From time to time an individual believer, a church, or a Christian institution will come to a different conclusion regarding a formerly held conviction and as a result, change their theological position. Sometimes this is a sign of compromise, other times it is a sign of theological humility.
A wonderful example of the latter is found in the ministry of Adoniram Judson. Judson was ordained as a paedobaptist and sent to the mission field by a paedobaptist church. He eventually became persuaded of believer’s baptism and ministered on the mission field as a credobaptist.
In a letter to her friend on September 7, 1812, Ann Judson describes how they came to change their formerly held conviction regarding infant baptism (thanks to Michael Haykin for calling my attention to this letter).
From Edward Judson, The Life of Adoniram Judson (New York: Anson D.F. Randolph and Company, 1883), 38–40.
You may, perhaps, think this change very sudden, as I have said nothing of it before; but, my dear girl, this alteration hath not been the work of an hour, a day, or a month. The subject has been maturely, candidly, and, I hope, prayerfully examined for months. An examination of the subject of baptism commenced on board the Caravan [the ship on which the Judsons sailed to India].
As Mr. Judson was continuing the translation of the New Testament, which he began in America, he had many doubts respecting the meaning of the word baptize. This, with the idea of meeting the Baptists at Serampore [William Carey and others], when he would wish to defend his own sentiments induced a more thorough examination of the foundation of the Pedobaptist system. The more he examined, the more his doubts increased; and, unwilling as he was to admit it, he was afraid the Baptists were right and he wrong. After we arrived at Calcutta…he again renewed the subject. I felt afraid he would become a Baptist, and frequently urged the unhappy consequences if he should. But he said his duty compelled him to satisfy his own mind, and embrace those sentiments which appeared most concordant with Scripture. I always took the Pedobaptist side in reasoning with him, even after I was as doubtful of the truth of their system as he.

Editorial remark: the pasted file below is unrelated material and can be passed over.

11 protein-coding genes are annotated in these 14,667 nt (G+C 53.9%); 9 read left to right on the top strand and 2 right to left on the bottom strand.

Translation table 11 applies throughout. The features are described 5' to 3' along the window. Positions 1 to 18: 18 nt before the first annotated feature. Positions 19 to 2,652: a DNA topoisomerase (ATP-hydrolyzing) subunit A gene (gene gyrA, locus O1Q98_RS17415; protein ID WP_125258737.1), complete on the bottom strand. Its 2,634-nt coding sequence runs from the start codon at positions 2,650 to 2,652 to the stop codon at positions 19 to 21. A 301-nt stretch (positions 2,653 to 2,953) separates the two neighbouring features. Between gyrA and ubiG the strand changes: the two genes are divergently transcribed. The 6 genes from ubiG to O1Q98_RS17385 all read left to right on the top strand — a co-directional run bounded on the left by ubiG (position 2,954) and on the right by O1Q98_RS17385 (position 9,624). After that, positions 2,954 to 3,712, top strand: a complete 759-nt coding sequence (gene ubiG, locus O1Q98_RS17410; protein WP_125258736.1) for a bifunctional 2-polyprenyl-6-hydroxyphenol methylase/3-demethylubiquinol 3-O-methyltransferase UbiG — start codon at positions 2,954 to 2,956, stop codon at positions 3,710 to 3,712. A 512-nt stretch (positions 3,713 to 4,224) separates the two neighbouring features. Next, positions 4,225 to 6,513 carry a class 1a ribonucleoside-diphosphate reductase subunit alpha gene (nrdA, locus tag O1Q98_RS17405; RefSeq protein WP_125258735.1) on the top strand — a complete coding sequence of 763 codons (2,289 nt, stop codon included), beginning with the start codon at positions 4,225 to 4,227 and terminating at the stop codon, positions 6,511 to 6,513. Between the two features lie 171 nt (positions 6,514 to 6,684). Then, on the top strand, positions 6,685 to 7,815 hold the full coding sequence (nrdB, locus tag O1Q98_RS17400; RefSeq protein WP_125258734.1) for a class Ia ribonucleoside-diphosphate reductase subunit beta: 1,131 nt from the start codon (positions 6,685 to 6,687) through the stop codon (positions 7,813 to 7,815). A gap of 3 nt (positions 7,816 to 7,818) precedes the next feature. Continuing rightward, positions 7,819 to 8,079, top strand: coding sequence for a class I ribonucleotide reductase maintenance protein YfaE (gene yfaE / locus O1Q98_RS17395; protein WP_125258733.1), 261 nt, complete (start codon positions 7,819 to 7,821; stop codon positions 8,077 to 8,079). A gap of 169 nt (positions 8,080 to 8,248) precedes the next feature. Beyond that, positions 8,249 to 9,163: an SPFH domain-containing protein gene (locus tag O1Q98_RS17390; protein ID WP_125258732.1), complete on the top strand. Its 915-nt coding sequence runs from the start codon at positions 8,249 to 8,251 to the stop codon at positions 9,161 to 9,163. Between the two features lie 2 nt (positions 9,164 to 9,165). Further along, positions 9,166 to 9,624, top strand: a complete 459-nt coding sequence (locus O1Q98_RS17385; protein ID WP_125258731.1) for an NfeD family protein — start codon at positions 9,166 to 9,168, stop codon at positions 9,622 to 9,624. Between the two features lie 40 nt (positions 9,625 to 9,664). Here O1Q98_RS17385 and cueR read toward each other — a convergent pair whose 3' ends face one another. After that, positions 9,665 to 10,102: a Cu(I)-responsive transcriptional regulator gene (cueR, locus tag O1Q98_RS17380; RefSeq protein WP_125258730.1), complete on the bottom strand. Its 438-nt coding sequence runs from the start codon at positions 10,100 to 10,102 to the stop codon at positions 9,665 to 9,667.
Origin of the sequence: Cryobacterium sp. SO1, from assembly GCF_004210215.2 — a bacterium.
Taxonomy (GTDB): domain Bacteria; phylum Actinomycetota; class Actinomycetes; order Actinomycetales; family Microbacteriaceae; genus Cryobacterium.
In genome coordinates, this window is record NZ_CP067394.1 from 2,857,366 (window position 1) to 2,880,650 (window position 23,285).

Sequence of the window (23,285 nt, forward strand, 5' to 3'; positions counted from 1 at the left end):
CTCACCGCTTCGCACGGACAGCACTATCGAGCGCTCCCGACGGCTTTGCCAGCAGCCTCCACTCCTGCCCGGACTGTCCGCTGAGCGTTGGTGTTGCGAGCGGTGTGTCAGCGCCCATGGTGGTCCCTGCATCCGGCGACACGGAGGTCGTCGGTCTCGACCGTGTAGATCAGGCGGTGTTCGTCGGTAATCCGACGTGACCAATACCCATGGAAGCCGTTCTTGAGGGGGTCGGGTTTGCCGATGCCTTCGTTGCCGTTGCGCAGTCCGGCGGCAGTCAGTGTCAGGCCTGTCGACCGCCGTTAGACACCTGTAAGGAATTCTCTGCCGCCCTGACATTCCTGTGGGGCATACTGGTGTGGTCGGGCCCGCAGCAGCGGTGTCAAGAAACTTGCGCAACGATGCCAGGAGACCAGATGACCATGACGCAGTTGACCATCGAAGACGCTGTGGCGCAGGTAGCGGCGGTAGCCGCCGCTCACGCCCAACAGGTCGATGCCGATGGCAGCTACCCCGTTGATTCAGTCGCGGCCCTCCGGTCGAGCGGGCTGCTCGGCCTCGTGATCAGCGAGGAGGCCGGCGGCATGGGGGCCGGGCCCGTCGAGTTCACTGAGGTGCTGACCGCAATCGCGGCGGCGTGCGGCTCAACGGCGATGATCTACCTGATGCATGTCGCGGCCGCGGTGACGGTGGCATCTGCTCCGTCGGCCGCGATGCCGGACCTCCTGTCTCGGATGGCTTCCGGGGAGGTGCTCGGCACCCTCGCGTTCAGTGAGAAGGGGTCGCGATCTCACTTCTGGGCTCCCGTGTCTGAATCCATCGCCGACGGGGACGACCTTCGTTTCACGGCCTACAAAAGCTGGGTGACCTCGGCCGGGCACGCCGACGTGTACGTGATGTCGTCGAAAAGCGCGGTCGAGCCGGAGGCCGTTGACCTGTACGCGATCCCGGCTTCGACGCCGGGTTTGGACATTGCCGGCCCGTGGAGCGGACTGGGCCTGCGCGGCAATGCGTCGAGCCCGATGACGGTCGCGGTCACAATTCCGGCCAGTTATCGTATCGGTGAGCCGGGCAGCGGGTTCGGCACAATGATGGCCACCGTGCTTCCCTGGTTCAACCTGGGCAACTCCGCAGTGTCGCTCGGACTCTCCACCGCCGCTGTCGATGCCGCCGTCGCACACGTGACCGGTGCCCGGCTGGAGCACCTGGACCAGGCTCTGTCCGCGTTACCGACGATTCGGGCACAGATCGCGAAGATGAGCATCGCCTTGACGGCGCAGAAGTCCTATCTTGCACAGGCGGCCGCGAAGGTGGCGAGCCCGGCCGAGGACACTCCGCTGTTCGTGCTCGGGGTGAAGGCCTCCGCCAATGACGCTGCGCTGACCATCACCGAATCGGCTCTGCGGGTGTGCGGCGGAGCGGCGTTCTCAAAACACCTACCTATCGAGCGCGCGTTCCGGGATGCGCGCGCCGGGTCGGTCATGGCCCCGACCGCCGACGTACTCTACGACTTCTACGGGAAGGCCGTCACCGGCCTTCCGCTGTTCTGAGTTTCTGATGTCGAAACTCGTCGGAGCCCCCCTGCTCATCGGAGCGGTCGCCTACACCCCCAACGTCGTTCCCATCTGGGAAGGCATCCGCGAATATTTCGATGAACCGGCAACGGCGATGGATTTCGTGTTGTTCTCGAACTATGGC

We left Serampore to reside in Calcutta a week or two, before the arrival of our brethren; and as we had nothing in particular to occupy our attention, we confined it exclusively to this subject. We procured the best authors on both sides, compared them with the Scriptures, examined and re-examined the sentiments of Baptists and Pedobaptists, and were finally compelled, from a conviction of truth, to embrace those of the former.
Thus, my dear Nancy, we are confirmed Baptists, not because we wished to be, but because truth compelled us to be. We have endeavored to count the cost, and be prepared for the many severe trials resulting from this change of sentiment. We anticipate the loss of reputation, and of the affection and esteem of many of our American friends. … We feel that we are alone in the world, with no real friend and no one on whom we can depend but God.
So what can we take away? In considering doctrinal change one should:
(1) Bathe the matter in prayer, with an attitude of humility and sincerity;
(2) Work from your current context, giving adherence and benefit of the doubt to your tradition [in this case paedobaptism];
(3) Spend much time in the actual text of the Scripture;
(4) Listen to the best voices on both sides of the issue;
(5) Take time if possible;
(6) Count the cost;
(7) Bind your conscience to the Word of God alone.